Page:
Straight People at Pride: ‘Good Luck, and Don’t F*ck It Up!’

Straight People at Pride: ‘Good Luck, and Don’t F*ck It Up!’

Be first to like this.

This post is also available in: Español ไทย

“June is busting out all over! All over the meadow and the hill!”

We’ve all seen that Leslie Uggams video in which she tries to sing that song but messes up all the words, right? It keeps getting taken down by YouTube but then put back up again by some gloriously demented cyberqueen. Wait, you haven’t seen it? And who’s Leslie Uggams, you ask?

OK, in all fairness, someone had to teach me who Leslie Uggams is. Someone had to show me that video, and someone had to explain to me that it was from the musical Carousel.

And to me, that’s a huge part of being gay.

Queer sex and genderfuckery and living a Peter Pan drunk ‘n’ druggy life well into our autumn years are all unquestionably fantastic perks. But it’s also on us to educate ourselves and each other — about things that matter.

I’m talking about both Harry Hay and Jackée Harry.

And as our ever-growing LGBTQIA* acronym continues to envelop more and more people, it’s even more on us to learn from each other. I honestly long for the day in which we all call ourselves queer and just fucking take care of each other. And by queer, yes, I certainly mean to include our allies — the straight people who just get it, who love us and support us and oh my god would totally be gay and proud of it, if only it were their thing.

I love the nerdy dudes from my improv team who are obsessed with Willam. I love overhearing a ladies brunch convo dominated by Queer Eye recaps. And I love seeing all you heteros at Pride events. That’s seriously awesome.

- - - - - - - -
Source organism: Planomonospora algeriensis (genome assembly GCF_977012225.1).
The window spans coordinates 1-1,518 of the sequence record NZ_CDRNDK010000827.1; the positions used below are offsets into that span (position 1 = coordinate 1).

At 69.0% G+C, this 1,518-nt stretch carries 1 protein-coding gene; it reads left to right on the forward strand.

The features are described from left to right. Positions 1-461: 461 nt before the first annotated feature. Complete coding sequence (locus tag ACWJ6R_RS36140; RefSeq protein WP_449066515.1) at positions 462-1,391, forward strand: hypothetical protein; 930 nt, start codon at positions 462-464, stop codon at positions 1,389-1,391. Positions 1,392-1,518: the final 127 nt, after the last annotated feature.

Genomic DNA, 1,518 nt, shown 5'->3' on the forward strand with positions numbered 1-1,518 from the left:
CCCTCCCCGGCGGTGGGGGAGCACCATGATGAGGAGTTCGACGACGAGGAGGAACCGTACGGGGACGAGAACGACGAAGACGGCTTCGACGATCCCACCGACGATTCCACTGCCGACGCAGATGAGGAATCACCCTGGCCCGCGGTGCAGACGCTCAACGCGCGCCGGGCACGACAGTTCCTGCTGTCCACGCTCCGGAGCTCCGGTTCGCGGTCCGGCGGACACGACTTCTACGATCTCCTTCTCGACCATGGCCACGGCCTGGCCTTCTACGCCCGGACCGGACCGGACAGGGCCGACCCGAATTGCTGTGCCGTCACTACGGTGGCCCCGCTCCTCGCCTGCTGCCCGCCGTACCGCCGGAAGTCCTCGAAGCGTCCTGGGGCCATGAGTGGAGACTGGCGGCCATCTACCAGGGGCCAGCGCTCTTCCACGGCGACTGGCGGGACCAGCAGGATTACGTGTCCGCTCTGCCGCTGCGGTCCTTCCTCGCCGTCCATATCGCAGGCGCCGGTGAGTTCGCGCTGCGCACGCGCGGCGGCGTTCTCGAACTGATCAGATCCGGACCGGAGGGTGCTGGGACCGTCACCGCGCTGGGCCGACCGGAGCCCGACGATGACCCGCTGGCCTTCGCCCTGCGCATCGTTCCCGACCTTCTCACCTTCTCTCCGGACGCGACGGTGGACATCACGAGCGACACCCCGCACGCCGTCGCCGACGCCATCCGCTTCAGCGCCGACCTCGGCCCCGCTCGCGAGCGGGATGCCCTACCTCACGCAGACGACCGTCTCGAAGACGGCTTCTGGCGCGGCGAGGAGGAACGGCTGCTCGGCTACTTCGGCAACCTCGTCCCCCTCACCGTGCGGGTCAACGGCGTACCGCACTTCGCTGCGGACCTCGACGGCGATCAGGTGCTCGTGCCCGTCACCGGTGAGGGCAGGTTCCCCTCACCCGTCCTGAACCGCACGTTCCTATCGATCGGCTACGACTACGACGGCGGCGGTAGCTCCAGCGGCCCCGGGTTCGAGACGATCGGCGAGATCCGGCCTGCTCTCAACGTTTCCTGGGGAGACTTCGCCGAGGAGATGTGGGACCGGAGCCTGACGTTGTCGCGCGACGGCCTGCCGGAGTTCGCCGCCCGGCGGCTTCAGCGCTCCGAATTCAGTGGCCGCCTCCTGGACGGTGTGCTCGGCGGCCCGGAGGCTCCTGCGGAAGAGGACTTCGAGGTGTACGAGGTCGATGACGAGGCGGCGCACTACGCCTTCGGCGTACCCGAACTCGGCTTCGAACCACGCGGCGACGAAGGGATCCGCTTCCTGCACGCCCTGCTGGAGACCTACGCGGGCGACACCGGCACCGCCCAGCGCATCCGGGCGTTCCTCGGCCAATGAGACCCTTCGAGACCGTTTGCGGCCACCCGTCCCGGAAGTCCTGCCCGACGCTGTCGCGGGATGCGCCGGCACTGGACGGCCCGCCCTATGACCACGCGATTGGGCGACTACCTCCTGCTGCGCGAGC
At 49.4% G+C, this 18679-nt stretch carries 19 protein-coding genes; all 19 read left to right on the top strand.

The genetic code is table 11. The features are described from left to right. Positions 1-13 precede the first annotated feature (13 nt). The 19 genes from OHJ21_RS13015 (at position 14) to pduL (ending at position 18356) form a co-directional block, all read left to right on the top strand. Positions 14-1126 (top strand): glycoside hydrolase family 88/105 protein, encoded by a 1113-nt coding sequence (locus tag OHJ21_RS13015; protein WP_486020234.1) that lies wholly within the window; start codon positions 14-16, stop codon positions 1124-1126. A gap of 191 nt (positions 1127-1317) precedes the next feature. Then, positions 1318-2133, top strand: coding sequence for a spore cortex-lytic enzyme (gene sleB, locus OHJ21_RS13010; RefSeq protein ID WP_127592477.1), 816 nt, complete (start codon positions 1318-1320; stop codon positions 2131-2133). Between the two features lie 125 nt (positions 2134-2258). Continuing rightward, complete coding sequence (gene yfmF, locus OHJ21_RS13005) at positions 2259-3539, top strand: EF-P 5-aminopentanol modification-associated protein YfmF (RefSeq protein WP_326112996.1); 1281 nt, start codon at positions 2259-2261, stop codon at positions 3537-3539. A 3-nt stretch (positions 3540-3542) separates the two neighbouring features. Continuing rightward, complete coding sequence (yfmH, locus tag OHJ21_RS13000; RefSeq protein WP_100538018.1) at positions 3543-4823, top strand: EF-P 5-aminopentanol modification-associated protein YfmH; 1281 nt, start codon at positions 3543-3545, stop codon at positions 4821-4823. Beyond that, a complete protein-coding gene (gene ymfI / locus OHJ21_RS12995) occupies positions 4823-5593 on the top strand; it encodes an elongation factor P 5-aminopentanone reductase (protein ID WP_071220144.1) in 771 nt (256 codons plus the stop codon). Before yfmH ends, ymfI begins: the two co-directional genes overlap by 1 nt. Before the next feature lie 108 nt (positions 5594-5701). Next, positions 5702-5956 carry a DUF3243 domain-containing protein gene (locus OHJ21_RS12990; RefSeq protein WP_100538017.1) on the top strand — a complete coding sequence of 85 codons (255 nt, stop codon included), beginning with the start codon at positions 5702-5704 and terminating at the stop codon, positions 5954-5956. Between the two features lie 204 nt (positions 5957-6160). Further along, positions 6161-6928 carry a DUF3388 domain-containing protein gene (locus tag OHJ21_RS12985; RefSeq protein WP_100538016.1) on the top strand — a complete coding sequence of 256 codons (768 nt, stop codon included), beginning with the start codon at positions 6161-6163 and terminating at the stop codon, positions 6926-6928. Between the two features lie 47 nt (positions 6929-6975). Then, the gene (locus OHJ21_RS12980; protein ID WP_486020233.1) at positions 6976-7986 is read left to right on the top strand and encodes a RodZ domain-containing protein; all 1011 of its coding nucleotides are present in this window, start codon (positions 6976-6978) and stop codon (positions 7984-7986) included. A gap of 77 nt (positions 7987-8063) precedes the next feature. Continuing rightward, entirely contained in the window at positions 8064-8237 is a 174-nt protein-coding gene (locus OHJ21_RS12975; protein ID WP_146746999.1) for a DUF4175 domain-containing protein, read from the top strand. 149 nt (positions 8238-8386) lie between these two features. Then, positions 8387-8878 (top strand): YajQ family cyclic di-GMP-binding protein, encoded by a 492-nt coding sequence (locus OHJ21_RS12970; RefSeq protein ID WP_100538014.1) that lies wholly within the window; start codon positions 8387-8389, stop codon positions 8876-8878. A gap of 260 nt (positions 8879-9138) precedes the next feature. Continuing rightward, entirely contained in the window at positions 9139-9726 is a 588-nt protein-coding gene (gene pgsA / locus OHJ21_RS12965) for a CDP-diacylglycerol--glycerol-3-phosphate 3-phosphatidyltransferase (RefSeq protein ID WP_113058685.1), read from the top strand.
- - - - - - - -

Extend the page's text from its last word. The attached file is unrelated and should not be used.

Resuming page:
But now, a warning.

Here are a few Pride tips to help you navigate our twisty and glittered universe. Good luck, and don’t fuck it up.

1. This might seem obvious, but not all of us have the same taste.

This tip goes for you too, gays! I never watched Sex and the City or listened to Barbra Streisand or laughed at Lucille Ball. But I love Tales of the City, adore Madonna and can easily explain why it should have been called “I Love Vivian Vance.” If you’re confused by the gravity of this debate, maybe it’s best to just stay quiet and let the fagtastic shit hit all 12 fans, honey.

2. Please refrain from screaming things you’ve heard on Drag Race.

Blaring “yassss queen” or “you betta work” or even “Miss Vanjie!” makes you look like your dad exclaiming “cowabunga” at a college graduation party. I mean, if you are totally wrapped up in the throes of Stacey Q, drunk on cherry lemon Bud Light slushie pops, proud of how far you’ve come as a woke-ass breeder and the tiniest little queen inside you needs to shriek “purse first!” — let it out, bitch! Otherwise, don’t force it.

3. Don’t flirt with us unless you mean it.

You can support and love and kiss and buy us drinks and all that great stuff without leading us on. If you wanna fool around, sweet. But don’t tease. You hate it when it happens to you. On the other hand, dude, we also do not need to constantly hear about your girlfriend and how not into homo sex you are. We get it. Let’s just be people.

4. Don’t be scared of us or of yourself in this setting.

This might be the first time you’ve been a minority in a large group, and that can be terrifying. You will probably say the wrong thing, and that’s cool. So will everyone else at the party. We’re all trying to figure this out together. We’re all in this together, and we’re all more alike than we are different.

Happy Pride!

Related Stories

'Jujutsu Kaisen 0' Voice Actor Kayleigh McKee Is Breaking the Boundaries of Trans Representation in Anime
This Reverend's Reasoning for Excluding Gays From St. Patrick's Day May Make Your Nipples Hard
Here's How Leading Psychologists Say 'Traditional Masculinity' Harms Boys and Men
In the Late 1980s, Nintendo Revealed That Super Mario Has an Uncircumcised Penis